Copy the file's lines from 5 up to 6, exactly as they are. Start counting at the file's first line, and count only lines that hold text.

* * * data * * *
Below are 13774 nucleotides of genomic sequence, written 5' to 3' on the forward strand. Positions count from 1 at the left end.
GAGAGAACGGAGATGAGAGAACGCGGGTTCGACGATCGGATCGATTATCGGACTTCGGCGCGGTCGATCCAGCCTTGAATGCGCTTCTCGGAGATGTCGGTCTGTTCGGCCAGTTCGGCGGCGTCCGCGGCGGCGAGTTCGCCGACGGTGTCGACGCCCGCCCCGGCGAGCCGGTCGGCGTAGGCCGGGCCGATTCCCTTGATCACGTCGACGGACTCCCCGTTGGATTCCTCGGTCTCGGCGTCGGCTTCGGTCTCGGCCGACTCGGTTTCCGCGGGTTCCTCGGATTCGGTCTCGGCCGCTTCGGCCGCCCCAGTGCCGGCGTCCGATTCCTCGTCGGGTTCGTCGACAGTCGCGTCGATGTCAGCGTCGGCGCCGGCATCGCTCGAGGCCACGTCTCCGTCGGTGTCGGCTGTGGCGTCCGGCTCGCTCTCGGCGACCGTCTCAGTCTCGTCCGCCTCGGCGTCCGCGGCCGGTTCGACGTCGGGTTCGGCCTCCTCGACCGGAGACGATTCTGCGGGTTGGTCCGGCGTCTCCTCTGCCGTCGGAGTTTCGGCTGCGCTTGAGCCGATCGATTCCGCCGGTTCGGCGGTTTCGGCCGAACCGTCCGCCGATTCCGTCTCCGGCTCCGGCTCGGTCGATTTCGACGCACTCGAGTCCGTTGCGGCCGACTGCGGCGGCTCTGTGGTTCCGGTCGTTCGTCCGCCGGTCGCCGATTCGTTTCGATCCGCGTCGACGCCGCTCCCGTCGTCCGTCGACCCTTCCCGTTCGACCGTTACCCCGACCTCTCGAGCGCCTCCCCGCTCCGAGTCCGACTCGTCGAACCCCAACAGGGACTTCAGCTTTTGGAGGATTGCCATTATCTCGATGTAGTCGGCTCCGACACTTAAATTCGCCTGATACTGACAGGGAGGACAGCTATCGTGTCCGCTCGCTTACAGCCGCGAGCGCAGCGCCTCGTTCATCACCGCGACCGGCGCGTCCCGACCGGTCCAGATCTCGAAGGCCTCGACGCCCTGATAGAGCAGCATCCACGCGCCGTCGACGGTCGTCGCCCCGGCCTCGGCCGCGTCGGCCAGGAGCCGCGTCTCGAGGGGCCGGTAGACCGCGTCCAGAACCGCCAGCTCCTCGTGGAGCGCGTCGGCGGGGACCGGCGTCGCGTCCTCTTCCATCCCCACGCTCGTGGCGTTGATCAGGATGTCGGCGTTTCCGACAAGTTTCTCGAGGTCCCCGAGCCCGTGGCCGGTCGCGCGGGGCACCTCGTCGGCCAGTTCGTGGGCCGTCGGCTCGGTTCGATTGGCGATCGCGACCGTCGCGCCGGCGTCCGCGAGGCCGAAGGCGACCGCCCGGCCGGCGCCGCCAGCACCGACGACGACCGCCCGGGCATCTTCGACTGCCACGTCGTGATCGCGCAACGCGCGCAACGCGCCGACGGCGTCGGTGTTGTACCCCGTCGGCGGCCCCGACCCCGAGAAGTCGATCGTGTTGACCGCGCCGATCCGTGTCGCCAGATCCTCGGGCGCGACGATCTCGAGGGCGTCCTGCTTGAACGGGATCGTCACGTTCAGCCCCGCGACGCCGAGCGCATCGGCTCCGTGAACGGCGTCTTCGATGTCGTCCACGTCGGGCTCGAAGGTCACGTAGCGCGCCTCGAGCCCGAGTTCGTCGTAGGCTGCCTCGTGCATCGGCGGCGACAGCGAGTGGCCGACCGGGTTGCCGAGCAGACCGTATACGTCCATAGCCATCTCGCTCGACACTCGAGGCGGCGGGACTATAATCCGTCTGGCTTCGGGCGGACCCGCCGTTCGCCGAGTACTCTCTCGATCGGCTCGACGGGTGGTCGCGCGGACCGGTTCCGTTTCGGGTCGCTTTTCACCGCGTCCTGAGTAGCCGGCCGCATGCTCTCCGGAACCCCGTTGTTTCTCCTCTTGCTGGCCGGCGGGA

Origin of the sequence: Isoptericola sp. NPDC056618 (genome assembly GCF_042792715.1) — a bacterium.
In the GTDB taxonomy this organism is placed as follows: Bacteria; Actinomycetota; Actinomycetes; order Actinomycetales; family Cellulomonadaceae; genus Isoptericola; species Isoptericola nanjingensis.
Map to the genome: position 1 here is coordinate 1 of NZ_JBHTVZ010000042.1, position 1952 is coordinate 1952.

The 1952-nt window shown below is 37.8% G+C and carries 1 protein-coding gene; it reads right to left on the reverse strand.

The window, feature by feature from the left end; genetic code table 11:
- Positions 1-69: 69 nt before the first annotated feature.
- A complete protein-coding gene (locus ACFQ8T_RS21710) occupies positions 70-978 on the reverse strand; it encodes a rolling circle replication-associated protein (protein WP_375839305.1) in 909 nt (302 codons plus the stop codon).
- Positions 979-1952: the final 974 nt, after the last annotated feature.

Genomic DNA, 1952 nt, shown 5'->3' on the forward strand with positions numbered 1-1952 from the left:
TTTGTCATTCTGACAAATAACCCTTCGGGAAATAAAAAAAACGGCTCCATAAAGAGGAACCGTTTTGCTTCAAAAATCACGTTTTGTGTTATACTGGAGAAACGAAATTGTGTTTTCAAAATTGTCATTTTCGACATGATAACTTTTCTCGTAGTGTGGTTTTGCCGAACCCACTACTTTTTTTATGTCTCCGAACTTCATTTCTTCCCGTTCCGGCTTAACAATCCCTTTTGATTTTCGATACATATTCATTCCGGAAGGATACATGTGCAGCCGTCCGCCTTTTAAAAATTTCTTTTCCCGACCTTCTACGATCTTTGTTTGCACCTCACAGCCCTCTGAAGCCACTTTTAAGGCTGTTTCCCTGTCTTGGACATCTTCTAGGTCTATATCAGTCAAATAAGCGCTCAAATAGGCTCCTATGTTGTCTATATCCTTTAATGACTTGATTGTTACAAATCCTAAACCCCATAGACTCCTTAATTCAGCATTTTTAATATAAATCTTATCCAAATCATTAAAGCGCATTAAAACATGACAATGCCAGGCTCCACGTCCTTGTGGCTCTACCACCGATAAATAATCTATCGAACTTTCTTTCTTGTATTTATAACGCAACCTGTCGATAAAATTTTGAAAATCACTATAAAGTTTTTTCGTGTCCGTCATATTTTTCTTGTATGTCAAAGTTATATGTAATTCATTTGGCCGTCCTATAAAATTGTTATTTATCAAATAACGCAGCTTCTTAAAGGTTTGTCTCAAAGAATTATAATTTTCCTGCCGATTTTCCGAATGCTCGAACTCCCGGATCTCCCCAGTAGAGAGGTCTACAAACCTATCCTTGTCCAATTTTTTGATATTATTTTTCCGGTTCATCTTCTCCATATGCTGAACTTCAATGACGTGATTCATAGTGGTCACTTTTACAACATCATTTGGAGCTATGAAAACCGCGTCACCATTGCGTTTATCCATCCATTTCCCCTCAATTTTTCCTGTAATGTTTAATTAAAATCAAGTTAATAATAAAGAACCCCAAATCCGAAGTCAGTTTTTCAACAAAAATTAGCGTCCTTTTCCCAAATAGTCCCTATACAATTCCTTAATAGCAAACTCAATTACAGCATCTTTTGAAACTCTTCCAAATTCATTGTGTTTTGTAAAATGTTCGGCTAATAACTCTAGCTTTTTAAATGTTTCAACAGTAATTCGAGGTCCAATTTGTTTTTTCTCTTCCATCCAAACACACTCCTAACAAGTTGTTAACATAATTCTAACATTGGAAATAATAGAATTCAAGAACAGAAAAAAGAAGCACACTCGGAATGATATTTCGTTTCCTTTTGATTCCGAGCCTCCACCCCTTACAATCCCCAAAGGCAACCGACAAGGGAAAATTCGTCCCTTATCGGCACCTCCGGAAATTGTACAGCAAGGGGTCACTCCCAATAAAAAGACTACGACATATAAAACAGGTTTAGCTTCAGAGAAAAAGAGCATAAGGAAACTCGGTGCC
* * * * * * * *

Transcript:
Map to the genome: position 1 here is coordinate 1 of NZ_JBHTVZ010000042.1, position 1952 is coordinate 1952.

The 1952-nt window shown below is 37.8% G+C and carries 1 protein-coding gene; it reads right to left on the reverse strand.